Senate committee calls for comprehensive banking sector inquiry, code of conduct between banks and SMEs and abolition of withholding tax
The Senate Committee report into the post-GFC banking sector has called for an independent "root and branch" inquiry into the Australian financial system.
“While Australia avoided the worst of the crisis, this should not be allowed to result in complacency about the structure and performance of our financial system.
“There is now an opportunity to conduct a comprehensive examination of the banking sector and to debate what the post-crisis sector should look like and whether it is delivering what Australians want from it,” says the report.
The report follows more than 150 submissions from banks, mortgage brokers, borrowers, the RBA, non-banks and other industry participants as well as public hearings.
The inquiry was triggered over concern surrounding the handling by Bankwest of its loan book and a major focus of submissions related to the bank’s treatment of small business borrowers.
“Most of the evidence received by the committee was from aggrieved borrowers of Bankwest who alleged mistreatment by the bank after Bankwest was acquired by the Commonwealth Bank of Australia in 2008 at the height of the global financial crisis,” says the Senate committee report.
While noting the “many sad and distressing stories” that are now a matter of public record, the committee said the more challenging times presented by the GFC “placed extra stress on less robust and more speculative projects.
“In many cases, loans were sought for ventures that were a considerable risk even during the more stable economic environment that existed prior to the GFC."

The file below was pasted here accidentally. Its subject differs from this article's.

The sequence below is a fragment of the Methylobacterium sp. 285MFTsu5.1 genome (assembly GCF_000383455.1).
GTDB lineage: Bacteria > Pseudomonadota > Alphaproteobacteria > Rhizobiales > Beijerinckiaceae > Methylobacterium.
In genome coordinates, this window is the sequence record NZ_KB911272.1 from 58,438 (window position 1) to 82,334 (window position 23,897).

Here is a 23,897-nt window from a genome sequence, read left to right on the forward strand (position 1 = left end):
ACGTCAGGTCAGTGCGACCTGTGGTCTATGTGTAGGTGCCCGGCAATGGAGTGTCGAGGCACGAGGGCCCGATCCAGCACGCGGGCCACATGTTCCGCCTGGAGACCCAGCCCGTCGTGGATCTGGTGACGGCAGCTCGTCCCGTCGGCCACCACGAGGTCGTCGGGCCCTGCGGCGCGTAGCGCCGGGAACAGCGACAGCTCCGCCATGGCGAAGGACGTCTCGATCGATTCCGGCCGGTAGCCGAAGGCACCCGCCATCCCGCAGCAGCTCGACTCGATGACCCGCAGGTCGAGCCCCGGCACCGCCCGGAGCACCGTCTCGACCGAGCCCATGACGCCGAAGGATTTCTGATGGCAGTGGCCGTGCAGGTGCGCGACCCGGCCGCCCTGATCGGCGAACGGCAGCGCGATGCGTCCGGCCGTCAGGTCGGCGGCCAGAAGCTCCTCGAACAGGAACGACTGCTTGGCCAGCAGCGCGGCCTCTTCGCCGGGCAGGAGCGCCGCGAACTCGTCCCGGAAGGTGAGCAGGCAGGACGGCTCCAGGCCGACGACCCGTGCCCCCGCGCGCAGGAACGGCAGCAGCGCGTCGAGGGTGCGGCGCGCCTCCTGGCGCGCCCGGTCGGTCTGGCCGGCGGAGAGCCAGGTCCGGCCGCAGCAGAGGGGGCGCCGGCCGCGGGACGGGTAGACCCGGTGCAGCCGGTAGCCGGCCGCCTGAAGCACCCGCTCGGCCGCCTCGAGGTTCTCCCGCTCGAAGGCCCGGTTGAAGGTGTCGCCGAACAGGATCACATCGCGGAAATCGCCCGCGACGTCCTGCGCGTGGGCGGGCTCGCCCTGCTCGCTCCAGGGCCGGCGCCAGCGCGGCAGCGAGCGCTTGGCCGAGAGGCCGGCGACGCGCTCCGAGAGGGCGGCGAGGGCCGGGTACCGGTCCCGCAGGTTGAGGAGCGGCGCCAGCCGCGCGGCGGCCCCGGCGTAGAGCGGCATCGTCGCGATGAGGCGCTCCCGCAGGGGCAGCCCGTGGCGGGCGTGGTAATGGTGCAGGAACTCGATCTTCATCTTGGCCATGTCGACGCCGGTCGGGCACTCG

But the committee said this explanation did not apply to every case, “nor does it excuse Bankwest”.
“Under its previous owners Bankwest was willing to enter into these loans.
“When its small business borrowers are experiencing difficulties, Bankwest has a duty to make genuine attempts to work with the borrower, to clearly explain what is happening and why, and to treat them with courtesy.”
As a consequence, the report calls on the Australian Bankers' Association (ABA) to meet with small business representatives to “develop a code of practice specifically relating to lending to small businesses” which provides greater transparency in lending contracts” and give SMEs access to valuation reports.
The report also acknowledges the “multiple upward pressures on the cost of funds since the crisis and it is likely that costs will remain elevated”.
“Banks continue to adjust to higher post-crisis funding costs as they compete for available deposits and rollover longer-dated wholesale funds obtained at lower pre-crisis prices,” says the committee’s report.
It calls for further steps to support the recovery of the securitisation market, which has “helped enable stronger competition in the sector” and recommends the abolition of the foreign investors’ withholding tax, recently doubled by the government, if it can be accommodated in the budget.
The tax is charged on income paid to foreign investors who invest in managed schemes, many of which fund large infrastructure and property projects in Australia.
The committee says the tax “distorts funding decisions and is an impediment to foreign banks competing in the Australian banking sector”.
“The tax burden may also be simply passed on to borrowers.”
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